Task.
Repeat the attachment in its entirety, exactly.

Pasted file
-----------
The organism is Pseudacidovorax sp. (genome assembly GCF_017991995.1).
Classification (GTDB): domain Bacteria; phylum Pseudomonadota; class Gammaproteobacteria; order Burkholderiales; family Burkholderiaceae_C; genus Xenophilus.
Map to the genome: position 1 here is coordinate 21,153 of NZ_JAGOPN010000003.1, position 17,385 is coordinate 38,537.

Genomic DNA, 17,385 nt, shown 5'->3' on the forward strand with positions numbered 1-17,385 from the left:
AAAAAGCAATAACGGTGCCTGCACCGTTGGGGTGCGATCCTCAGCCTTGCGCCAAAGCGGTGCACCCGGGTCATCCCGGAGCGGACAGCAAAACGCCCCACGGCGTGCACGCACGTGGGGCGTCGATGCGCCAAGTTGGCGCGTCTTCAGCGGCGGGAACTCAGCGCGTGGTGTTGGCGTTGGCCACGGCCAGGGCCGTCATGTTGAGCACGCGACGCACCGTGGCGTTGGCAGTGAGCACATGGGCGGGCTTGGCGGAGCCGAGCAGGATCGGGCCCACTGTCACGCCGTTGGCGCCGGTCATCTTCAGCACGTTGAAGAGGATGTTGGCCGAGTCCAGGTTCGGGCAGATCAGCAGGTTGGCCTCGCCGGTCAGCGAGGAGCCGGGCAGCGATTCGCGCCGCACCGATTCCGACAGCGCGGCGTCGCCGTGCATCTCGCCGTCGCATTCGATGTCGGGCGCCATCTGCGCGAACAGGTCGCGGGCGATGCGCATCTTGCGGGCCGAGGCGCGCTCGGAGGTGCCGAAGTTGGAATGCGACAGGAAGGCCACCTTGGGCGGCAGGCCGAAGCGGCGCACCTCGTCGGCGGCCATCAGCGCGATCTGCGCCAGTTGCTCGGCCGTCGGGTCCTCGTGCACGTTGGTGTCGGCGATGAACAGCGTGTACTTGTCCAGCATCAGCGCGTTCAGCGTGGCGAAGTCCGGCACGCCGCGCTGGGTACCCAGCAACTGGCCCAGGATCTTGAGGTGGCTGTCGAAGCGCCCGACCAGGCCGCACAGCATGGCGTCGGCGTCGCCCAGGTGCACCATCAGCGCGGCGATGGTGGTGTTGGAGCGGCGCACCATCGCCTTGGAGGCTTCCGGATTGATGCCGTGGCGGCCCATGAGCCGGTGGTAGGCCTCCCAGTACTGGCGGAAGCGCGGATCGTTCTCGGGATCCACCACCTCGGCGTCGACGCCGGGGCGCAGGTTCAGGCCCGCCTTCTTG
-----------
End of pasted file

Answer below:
The organism is Pseudacidovorax sp. (genome assembly GCF_017991995.1).
Classification (GTDB): domain Bacteria; phylum Pseudomonadota; class Gammaproteobacteria; order Burkholderiales; family Burkholderiaceae_C; genus Xenophilus.
Map to the genome: position 1 here is coordinate 21,153 of NZ_JAGOPN010000003.1, position 17,385 is coordinate 38,537.

Genomic DNA, 17,385 nt, shown 5'->3' on the forward strand with positions numbered 1-17,385 from the left:
AAAAAGCAATAACGGTGCCTGCACCGTTGGGGTGCGATCCTCAGCCTTGCGCCAAAGCGGTGCACCCGGGTCATCCCGGAGCGGACAGCAAAACGCCCCACGGCGTGCACGCACGTGGGGCGTCGATGCGCCAAGTTGGCGCGTCTTCAGCGGCGGGAACTCAGCGCGTGGTGTTGGCGTTGGCCACGGCCAGGGCCGTCATGTTGAGCACGCGACGCACCGTGGCGTTGGCAGTGAGCACATGGGCGGGCTTGGCGGAGCCGAGCAGGATCGGGCCCACTGTCACGCCGTTGGCGCCGGTCATCTTCAGCACGTTGAAGAGGATGTTGGCCGAGTCCAGGTTCGGGCAGATCAGCAGGTTGGCCTCGCCGGTCAGCGAGGAGCCGGGCAGCGATTCGCGCCGCACCGATTCCGACAGCGCGGCGTCGCCGTGCATCTCGCCGTCGCATTCGATGTCGGGCGCCATCTGCGCGAACAGGTCGCGGGCGATGCGCATCTTGCGGGCCGAGGCGCGCTCGGAGGTGCCGAAGTTGGAATGCGACAGGAAGGCCACCTTGGGCGGCAGGCCGAAGCGGCGCACCTCGTCGGCGGCCATCAGCGCGATCTGCGCCAGTTGCTCGGCCGTCGGGTCCTCGTGCACGTTGGTGTCGGCGATGAACAGCGTGTACTTGTCCAGCATCAGCGCGTTCAGCGTGGCGAAGTCCGGCACGCCGCGCTGGGTACCCAGCAACTGGCCCAGGATCTTGAGGTGGCTGTCGAAGCGCCCGACCAGGCCGCACAGCATGGCGTCGGCGTCGCCCAGGTGCACCATCAGCGCGGCGATGGTGGTGTTGGAGCGGCGCACCATCGCCTTGGAGGCTTCCGGATTGATGCCGTGGCGGCCCATGAGCCGGTGGTAGGCCTCCCAGTACTGGCGGAAGCGCGGATCGTTCTCGGGATCCACCACCTCGGCGTCGACGCCGGGGCGCAGGTTCAGGCCCGCCTTCTTG